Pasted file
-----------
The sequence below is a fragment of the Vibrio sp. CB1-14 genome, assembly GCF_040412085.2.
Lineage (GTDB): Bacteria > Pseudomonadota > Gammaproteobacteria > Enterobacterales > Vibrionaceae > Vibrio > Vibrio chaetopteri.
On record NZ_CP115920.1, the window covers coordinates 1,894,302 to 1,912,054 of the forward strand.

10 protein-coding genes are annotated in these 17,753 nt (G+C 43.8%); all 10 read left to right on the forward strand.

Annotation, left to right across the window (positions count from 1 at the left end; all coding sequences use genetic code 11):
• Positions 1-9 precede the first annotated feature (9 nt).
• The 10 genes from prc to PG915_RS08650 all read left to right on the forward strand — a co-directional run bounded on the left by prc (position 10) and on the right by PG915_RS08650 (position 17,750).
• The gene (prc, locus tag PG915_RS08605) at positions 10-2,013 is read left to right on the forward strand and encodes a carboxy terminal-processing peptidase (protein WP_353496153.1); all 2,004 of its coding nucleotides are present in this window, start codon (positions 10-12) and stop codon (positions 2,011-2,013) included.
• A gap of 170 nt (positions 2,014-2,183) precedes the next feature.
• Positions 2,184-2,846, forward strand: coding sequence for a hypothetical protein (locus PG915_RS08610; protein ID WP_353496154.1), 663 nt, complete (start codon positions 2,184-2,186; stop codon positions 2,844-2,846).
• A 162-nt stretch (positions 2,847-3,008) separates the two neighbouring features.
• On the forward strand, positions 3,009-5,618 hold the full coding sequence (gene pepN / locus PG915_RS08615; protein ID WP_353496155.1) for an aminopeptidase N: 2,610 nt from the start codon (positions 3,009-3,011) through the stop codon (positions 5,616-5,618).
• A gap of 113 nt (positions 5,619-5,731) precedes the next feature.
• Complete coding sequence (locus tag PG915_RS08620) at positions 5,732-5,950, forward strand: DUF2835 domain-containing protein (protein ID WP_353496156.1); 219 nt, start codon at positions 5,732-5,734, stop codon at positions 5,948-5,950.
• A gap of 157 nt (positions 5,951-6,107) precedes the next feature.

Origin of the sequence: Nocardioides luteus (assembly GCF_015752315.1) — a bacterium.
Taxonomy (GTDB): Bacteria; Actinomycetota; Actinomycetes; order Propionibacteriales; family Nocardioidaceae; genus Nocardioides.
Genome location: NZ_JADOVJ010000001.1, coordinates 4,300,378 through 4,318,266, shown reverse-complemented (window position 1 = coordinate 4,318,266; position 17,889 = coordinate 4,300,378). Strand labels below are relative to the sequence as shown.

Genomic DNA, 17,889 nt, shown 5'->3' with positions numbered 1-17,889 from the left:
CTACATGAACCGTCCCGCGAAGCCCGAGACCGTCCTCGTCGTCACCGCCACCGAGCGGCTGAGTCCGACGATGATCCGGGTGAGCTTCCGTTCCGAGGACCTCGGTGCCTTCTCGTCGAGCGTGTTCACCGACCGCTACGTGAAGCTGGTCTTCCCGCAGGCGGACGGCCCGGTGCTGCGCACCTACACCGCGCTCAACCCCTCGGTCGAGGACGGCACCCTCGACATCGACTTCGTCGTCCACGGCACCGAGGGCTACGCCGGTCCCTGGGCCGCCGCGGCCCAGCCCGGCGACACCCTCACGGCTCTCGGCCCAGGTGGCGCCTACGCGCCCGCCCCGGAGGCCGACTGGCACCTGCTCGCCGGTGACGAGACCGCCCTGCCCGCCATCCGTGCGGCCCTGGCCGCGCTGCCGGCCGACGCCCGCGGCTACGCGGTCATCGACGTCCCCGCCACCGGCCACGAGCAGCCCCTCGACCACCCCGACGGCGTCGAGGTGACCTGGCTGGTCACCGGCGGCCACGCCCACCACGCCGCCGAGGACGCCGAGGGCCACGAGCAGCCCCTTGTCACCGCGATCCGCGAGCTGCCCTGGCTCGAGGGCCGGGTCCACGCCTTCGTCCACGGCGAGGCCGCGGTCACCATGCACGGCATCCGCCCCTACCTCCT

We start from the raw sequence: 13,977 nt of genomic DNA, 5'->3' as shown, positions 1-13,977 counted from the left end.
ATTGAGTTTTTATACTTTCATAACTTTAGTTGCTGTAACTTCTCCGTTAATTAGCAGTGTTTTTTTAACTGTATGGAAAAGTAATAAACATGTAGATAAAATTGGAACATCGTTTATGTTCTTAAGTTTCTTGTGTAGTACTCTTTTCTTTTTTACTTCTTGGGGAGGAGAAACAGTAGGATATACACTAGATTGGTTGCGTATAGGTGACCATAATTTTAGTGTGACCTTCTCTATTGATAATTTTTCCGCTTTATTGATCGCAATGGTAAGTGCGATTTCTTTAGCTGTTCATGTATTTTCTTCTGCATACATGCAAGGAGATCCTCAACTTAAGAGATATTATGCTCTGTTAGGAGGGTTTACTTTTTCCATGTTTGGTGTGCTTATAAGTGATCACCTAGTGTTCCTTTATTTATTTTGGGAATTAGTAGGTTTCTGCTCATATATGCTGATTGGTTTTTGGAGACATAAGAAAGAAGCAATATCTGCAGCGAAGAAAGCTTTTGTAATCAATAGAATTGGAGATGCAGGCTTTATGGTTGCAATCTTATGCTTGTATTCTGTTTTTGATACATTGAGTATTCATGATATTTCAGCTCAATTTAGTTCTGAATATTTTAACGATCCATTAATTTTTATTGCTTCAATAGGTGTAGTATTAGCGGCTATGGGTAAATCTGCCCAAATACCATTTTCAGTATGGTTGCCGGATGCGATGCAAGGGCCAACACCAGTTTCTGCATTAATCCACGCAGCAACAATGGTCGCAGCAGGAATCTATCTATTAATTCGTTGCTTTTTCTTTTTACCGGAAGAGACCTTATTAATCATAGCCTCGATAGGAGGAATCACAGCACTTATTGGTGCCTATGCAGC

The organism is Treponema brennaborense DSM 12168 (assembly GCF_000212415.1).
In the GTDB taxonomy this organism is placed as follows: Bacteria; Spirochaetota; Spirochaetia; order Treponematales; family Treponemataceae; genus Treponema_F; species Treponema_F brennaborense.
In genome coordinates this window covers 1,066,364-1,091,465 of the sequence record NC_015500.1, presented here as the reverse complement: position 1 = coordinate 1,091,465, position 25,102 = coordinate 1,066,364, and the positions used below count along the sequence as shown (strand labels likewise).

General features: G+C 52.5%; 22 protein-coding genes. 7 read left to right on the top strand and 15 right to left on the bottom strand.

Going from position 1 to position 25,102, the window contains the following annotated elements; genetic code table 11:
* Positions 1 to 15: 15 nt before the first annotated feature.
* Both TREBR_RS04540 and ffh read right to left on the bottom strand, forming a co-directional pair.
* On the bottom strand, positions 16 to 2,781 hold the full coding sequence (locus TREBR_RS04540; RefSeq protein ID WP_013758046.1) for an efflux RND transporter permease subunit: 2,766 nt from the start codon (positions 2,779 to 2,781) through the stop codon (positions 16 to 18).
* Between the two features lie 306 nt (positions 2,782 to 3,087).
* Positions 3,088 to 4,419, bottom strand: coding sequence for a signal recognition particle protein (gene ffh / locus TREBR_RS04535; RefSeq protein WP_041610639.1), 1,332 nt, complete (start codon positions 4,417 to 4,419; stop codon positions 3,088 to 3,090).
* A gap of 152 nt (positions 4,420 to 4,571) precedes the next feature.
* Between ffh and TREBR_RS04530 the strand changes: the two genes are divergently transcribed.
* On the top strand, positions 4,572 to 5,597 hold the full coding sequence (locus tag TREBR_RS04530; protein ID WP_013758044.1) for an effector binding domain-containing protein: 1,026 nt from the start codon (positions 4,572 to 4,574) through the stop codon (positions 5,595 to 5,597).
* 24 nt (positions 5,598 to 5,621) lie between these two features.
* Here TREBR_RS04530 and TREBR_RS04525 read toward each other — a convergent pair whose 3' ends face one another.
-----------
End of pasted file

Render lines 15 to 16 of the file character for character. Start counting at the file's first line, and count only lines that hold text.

• A gap of 157 nt (positions 5,951-6,107) precedes the next feature.

Origin of the sequence: Nocardioides luteus (assembly GCF_015752315.1) — a bacterium.